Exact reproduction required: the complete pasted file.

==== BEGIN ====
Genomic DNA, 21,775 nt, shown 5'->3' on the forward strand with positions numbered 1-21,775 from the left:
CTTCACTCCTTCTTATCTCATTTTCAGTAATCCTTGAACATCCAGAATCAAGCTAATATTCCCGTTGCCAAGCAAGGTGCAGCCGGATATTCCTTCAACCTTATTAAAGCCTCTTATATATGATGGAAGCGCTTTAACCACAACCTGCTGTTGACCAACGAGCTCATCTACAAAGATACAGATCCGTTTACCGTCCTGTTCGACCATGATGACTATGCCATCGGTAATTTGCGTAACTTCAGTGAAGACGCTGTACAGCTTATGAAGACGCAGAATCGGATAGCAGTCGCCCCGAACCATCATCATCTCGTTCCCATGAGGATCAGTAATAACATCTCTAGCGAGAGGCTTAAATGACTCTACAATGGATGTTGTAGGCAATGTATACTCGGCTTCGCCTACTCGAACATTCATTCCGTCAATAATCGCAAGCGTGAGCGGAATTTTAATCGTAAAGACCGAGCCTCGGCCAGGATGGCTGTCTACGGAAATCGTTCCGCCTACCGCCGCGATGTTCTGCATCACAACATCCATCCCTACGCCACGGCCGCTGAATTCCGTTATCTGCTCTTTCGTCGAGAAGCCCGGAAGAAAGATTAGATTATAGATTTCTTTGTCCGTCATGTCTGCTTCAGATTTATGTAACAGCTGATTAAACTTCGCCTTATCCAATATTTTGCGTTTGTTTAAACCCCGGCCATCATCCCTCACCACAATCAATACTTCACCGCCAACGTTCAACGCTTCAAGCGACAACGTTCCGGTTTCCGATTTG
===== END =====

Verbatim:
Genomic DNA, 21,775 nt, shown 5'->3' on the forward strand with positions numbered 1-21,775 from the left:
CTTCACTCCTTCTTATCTCATTTTCAGTAATCCTTGAACATCCAGAATCAAGCTAATATTCCCGTTGCCAAGCAAGGTGCAGCCGGATATTCCTTCAACCTTATTAAAGCCTCTTATATATGATGGAAGCGCTTTAACCACAACCTGCTGTTGACCAACGAGCTCATCTACAAAGATACAGATCCGTTTACCGTCCTGTTCGACCATGATGACTATGCCATCGGTAATTTGCGTAACTTCAGTGAAGACGCTGTACAGCTTATGAAGACGCAGAATCGGATAGCAGTCGCCCCGAACCATCATCATCTCGTTCCCATGAGGATCAGTAATAACATCTCTAGCGAGAGGCTTAAATGACTCTACAATGGATGTTGTAGGCAATGTATACTCGGCTTCGCCTACTCGAACATTCATTCCGTCAATAATCGCAAGCGTGAGCGGAATTTTAATCGTAAAGACCGAGCCTCGGCCAGGATGGCTGTCTACGGAAATCGTTCCGCCTACCGCCGCGATGTTCTGCATCACAACATCCATCCCTACGCCACGGCCGCTGAATTCCGTTATCTGCTCTTTCGTCGAGAAGCCCGGAAGAAAGATTAGATTATAGATTTCTTTGTCCGTCATGTCTGCTTCAGATTTATGTAACAGCTGATTAAACTTCGCCTTATCCAATATTTTGCGTTTGTTTAAACCCCGGCCATCATCCCTCACCACAATCAATACTTCACCGCCAACGTTCAACGCTTCAAGCGACAACGTTCCGGTTTCCGATTTG